Public health doctors have raised at least one cheer for the new government’s plans to ban supermarkets from selling cheap alcohol as a loss leader.
The coalition government also promised to look at alcohol tax and pricing. Its proposals gained weight when Tesco chief executive Sir Terry Leahy, writing in The Daily Telegraph, pledged his firm could consider a minimum price.
Forming an unlikely alliance, Professor Ian Gilmore, president of the Royal College of Physicians, and two other campaigning doctors backed Sir Terry in a letter to The Times and argued that without a price floor for alcohol, the government’s proposals would do little to tackle “the rising tide of alcohol-related ill health”.
The Daily Mail weighed in, finding a Tesco store that was selling beer at 69p a pint, as part of a World Cup promotion, “days after its chief executive backed calls for an end to cheap drinks promotions”.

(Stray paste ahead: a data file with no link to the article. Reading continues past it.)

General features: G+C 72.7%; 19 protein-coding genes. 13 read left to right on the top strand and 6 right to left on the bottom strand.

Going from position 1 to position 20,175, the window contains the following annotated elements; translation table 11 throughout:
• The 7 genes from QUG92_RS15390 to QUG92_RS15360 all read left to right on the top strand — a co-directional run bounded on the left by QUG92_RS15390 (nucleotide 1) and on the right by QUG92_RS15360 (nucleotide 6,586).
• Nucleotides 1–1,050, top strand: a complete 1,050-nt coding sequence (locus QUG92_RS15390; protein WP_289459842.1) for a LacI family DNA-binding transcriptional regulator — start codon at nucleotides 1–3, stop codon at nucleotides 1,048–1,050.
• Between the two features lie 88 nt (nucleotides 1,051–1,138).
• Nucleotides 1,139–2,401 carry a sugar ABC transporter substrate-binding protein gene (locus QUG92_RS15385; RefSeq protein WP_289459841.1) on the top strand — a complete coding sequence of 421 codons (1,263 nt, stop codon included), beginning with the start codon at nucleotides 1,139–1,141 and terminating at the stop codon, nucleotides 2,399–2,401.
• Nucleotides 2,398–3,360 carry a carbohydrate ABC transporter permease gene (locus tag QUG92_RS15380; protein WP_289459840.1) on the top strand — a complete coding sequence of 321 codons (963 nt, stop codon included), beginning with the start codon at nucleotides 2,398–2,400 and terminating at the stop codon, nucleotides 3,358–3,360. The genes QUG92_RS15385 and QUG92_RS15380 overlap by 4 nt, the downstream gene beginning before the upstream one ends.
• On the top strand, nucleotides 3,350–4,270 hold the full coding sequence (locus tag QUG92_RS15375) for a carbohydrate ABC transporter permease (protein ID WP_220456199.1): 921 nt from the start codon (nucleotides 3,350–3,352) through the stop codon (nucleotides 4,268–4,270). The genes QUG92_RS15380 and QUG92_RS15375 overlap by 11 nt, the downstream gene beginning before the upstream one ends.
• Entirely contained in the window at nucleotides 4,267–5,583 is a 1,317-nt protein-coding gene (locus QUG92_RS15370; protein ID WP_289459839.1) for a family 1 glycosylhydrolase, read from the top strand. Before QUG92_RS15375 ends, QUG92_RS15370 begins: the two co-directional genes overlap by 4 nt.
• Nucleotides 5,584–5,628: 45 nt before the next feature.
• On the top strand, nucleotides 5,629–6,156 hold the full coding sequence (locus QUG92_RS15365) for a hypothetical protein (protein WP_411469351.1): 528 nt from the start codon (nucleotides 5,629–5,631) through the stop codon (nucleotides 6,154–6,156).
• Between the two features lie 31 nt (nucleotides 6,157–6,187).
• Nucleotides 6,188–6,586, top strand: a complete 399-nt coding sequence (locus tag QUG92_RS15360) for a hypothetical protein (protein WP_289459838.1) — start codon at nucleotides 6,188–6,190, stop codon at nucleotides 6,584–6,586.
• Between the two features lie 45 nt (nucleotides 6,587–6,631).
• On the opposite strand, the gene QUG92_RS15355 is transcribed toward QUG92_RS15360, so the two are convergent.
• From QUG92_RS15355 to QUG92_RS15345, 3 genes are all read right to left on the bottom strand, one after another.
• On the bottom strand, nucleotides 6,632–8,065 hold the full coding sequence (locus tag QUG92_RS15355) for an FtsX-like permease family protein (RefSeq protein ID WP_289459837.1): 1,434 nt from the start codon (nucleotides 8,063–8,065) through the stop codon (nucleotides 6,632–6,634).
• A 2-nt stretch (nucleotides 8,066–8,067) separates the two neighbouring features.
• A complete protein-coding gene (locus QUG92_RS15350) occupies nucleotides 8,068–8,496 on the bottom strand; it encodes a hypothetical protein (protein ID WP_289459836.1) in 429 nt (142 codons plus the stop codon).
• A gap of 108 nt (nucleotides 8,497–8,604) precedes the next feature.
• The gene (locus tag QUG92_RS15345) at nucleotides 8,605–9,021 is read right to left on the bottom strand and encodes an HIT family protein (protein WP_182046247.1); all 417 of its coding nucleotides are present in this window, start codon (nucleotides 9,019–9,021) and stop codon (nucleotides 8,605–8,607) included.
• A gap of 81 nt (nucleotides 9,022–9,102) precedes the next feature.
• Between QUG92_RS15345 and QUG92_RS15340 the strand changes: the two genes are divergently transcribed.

The new government’s emphasis on personal freedom faces a challenge from revelations that data collected from heel-prick blood samples taken from all newborn babies is in some cases kept indefinitely, and could be accessed by police forces.
The government recommends trusts destroy the data after five years, and the police need a court order to use it on an individual, but The Times says the guidance is not necessarily followed.
It says Central Manchester University Hospitals foundation trust plans to store the records indefinitely, Cambridge University Hospitals foundation trust keeps samples for 18 years, and Great Ormond Street Hospital for Children trust stores the data for at least 20 years. Of course, “babies’ blood” and “secret database” proved irresistible, and the Telegraph reported this was creating a DNA database by the familiar “back door”.